‘The Time We Have Taken’ by Steven Carroll

The third and final instalment of the Glenroy novels by Steven Carroll, The Time We Have Taken is the strongest of the trilogy. But it remains an essentially suburban story, an evocation of a time long past (the trilogy covers the 1950s through to 1970) where Carroll looks for the extraordinary in the ordinary. 

There are no major surprises in The Time We Have Taken. Much of the development of events has been scaffolded in the earlier novels. Thus, Vic has upped and left Rita and the suburb, settling into a town a thousand miles to the north. Their son, Michael, has completed his university studies and is in his first year as a trainee teacher – at his old school. It’s only with Rita there is a significant (and unexpected) change. She has given up her travelling sales job and has become the cleaner to Mrs Webster at the large house. It’s 1970 and progress marches on. The suburb celebrates its centenary and a committee is formed. Michael discovers the awkwardness of first love; Mrs Webster, having taken on the business, confronts the mystery of her husband’s death and Vic takes his regular beer, knowing that his time is limited.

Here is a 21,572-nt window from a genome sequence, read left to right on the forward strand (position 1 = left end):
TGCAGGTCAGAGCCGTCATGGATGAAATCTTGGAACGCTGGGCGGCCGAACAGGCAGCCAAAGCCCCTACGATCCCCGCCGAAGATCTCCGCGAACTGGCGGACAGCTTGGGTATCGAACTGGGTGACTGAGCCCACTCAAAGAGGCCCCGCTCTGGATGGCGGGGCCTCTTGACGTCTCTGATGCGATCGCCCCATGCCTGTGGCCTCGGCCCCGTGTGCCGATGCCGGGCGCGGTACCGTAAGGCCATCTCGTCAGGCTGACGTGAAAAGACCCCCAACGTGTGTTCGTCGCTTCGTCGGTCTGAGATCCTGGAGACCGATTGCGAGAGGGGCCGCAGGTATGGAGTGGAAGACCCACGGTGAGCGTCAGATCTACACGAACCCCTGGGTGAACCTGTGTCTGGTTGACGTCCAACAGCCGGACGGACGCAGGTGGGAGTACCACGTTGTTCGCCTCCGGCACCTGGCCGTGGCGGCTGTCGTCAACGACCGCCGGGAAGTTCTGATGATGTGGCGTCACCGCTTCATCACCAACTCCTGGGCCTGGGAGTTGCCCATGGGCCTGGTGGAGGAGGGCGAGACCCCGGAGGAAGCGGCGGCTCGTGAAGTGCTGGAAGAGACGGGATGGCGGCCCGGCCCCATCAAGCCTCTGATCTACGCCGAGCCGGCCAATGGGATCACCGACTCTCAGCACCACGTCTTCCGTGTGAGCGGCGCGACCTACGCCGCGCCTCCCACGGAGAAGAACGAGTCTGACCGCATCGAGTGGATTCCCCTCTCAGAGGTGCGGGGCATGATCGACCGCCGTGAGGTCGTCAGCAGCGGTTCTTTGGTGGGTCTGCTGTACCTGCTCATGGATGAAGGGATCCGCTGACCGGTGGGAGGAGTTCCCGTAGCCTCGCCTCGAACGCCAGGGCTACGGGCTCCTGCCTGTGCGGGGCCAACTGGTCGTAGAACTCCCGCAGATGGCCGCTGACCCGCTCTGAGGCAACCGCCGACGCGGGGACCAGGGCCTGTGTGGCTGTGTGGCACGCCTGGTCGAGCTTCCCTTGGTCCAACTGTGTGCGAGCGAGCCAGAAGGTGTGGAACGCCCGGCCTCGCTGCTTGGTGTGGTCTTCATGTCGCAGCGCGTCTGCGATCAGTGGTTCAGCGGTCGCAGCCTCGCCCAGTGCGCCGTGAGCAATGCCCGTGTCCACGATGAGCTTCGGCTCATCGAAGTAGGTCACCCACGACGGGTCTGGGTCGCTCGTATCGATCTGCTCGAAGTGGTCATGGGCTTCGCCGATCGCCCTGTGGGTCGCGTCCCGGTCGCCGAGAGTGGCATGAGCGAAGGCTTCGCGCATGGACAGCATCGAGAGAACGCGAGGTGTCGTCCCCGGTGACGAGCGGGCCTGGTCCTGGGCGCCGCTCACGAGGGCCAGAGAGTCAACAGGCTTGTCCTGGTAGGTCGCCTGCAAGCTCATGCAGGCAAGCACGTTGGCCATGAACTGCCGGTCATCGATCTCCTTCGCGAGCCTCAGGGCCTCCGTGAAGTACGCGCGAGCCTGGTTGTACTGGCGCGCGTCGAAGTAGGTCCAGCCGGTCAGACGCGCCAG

The first book in the trilogy – The Art of the Engine Driver– is a semi-autobiographical narrative (Carroll’s father was a steam engine driver and he grew up in 1950s Melbourne suburbia) but, as the storylines develop with The Gift of Speed and The Time We Have Taken, so the nature of the characters become more and more fictionalised within a generic time and place.